Kyle McCloskey,1 Jon F. Merz2
A constructive peer review can bring a fresh perspective to help improve an author’s work. Until recently, there has been little guidance on what constitutes a good or poor peer review and no empirical study about researchers’ experiences with unhelpful or upsetting reviews.1-3 This pilot study aimed to explore the types of poor peer review practices (PPRP) experienced by authors and assess their association with authors’ ability to disseminate research.
An anonymous 51-question survey was designed through Qualtrics. An invitation to complete the survey was emailed to a random sample of 500 researchers funded by the National Institutes of Health in 2018 (with the replacement of undeliverable email addresses) and posted to a bioethics discussion forum (firstname.lastname@example.org) with approximately 600 members. Three mailings were performed between April 5 and April 19, 2022. The study was determined to be exempt by the University of Pennsylvania institutional review board. A 28-item list of PPRP was developed following a literature review; respondents’ experiences were assessed with yes-no and open-ended questions. The PPRP was assessed through author responses to Likert scale questions. Exploratory nonparametric analyses of respondents’ reported experiences and demographic characteristics were performed using Stata, version 12.1 (StataCorp LLC). Data were reported according to the Consensus-Based Checklist for Reporting of Survey Studies (CROSS).
A total of 112 researchers completed the surveys, approximately 10% of those solicited. Respondents were predominantly male (59 of 109 [54%]), held a PhD (87 of 112 [78%]), were older than 50 years (73 of 111 [66%]), identified as White race (92 of 106 [87%]), published more than 50 peer-reviewed papers in their career (71 of 111 [64%]), were trained in the humanities or social sciences (61 of 112 [54%]), and conducted primarily empirical research (68 of 111 [61%]). The mean number of PPRP experienced per author was 12.5 of 28 (44.6%) (range, 0-27; 95% CI, 11.2-13.8). A total of 57% (63 of 111) of authors admitted abandoning a manuscript after receiving unfair peer reviews; 67% (74 of 111) of authors sometimes or often received insightful peer reviews that improved the quality of their final papers. An exploratory univariate analysis of the association between the total number of PPRP reported per author and demographic characteristics and reported positive peer review experiences is presented in Table 62. This analysis suggests areas for future study, particularly the need to explore types of helpful reviews.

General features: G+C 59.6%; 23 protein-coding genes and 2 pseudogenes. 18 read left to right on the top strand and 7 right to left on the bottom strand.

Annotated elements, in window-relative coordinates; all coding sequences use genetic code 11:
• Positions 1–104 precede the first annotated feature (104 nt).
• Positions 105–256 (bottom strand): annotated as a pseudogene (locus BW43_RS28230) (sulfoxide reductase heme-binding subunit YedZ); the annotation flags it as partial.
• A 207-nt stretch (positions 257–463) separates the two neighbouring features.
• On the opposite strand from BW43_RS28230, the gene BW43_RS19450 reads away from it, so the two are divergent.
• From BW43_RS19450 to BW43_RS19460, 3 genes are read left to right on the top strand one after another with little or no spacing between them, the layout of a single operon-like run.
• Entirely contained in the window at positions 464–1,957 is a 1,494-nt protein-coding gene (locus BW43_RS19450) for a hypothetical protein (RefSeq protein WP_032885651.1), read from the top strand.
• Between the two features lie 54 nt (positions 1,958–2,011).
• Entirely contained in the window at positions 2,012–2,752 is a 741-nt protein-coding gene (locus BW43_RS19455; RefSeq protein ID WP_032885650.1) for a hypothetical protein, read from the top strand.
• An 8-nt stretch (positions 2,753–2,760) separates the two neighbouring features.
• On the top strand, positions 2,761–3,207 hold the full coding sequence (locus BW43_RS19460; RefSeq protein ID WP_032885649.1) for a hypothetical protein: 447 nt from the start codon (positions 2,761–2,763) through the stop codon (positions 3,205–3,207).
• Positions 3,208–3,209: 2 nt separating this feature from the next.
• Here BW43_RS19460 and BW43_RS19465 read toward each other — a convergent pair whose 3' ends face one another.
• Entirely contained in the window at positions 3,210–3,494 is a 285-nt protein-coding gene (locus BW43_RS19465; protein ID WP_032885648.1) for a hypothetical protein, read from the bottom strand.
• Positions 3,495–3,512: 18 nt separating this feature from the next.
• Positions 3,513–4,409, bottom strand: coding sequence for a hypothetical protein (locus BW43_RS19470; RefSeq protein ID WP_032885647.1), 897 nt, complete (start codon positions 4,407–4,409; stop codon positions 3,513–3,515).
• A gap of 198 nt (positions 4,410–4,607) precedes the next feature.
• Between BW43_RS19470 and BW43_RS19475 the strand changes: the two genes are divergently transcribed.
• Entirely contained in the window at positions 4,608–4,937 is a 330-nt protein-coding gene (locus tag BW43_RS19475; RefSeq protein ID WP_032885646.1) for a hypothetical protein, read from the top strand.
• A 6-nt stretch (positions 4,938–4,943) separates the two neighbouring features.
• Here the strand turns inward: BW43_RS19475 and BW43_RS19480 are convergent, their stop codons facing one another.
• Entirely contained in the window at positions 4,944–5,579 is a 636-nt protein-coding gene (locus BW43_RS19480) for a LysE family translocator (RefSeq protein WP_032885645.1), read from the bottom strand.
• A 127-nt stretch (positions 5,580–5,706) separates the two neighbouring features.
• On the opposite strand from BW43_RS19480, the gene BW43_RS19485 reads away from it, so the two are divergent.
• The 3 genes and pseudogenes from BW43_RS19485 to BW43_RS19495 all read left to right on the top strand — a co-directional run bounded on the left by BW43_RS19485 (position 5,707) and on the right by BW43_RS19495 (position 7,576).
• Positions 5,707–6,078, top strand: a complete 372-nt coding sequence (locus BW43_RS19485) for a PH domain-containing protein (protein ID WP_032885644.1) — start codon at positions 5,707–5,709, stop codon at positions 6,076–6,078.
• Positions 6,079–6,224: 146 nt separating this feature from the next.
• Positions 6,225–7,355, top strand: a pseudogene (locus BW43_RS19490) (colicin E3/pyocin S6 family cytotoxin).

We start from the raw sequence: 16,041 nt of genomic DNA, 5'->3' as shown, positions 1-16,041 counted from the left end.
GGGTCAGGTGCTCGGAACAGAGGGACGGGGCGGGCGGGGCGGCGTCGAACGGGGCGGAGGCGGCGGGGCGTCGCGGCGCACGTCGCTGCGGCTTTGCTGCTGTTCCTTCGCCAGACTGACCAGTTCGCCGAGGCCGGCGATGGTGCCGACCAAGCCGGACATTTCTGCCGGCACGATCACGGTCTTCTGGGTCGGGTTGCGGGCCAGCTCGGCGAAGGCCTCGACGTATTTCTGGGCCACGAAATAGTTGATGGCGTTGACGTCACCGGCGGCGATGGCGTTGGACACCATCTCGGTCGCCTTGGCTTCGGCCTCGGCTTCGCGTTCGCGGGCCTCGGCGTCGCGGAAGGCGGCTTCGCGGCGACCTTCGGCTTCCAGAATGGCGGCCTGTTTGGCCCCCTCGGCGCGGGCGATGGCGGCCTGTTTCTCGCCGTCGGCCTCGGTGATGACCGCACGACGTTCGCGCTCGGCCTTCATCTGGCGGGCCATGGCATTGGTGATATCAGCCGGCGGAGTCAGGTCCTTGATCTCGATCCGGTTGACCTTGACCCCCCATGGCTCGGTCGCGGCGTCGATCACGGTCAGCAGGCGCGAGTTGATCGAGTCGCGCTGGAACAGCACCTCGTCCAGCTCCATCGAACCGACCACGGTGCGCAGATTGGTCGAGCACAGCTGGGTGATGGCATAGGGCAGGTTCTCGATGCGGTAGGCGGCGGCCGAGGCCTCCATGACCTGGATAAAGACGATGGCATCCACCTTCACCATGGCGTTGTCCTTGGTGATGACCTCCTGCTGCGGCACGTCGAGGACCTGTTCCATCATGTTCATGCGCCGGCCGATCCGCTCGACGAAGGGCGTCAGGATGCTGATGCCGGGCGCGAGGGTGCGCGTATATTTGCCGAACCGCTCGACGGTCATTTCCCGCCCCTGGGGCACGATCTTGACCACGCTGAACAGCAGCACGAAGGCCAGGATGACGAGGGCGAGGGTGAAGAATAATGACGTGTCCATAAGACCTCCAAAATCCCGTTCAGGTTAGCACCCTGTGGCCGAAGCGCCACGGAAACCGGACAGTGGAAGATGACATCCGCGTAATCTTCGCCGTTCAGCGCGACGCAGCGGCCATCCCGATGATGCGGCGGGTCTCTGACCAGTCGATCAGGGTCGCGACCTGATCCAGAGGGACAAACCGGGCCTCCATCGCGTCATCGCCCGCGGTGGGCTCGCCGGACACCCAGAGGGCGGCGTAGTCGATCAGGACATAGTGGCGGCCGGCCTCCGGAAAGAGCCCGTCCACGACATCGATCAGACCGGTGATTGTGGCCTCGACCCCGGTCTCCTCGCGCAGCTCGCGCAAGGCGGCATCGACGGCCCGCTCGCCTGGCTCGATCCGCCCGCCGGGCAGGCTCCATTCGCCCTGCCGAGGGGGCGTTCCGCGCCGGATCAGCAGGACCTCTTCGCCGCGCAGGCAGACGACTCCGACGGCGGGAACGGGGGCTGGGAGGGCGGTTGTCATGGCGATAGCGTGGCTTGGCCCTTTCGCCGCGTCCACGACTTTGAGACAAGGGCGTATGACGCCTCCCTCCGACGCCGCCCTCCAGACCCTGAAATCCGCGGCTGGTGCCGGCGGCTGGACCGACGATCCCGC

This pilot study was the first to date to assess researchers’ experiences with PPRP. The low response rate suggests high selectivity and bias and that respondents report experiences with an extensive range of PPRP. The study lays the groundwork for future research, which may be valuable for improving peer review quality.
1. Smith R. Peer review: a flawed process at the heart of science and journals. J R Soc Med. 2006;99(4):178-182. doi:10.1258/jrsm.99.4.178
2. Mavrogenis AF, Quaile A, Scarlat MM. The good, the bad and the rude peer-review. Int Orthop. 2020;44(3):413-415. doi:10.1007/s00264-020-04504-1
3.Silbiger NJ, Stubler AD. Unprofessional peer reviews disproportionately harm underrepresented groups in STEM. PeerJ. 2019;7:e8247. doi:10.7717/peerj.8247
1Drexel University College of Medicine, Philadelphia, PA, USA; 2Perelman School of Medicine, University of Pennsylvania, Department of Medical Ethics and Health Policy, Philadelphia, PA, USA, email@example.com
Conflict of Interest Disclosures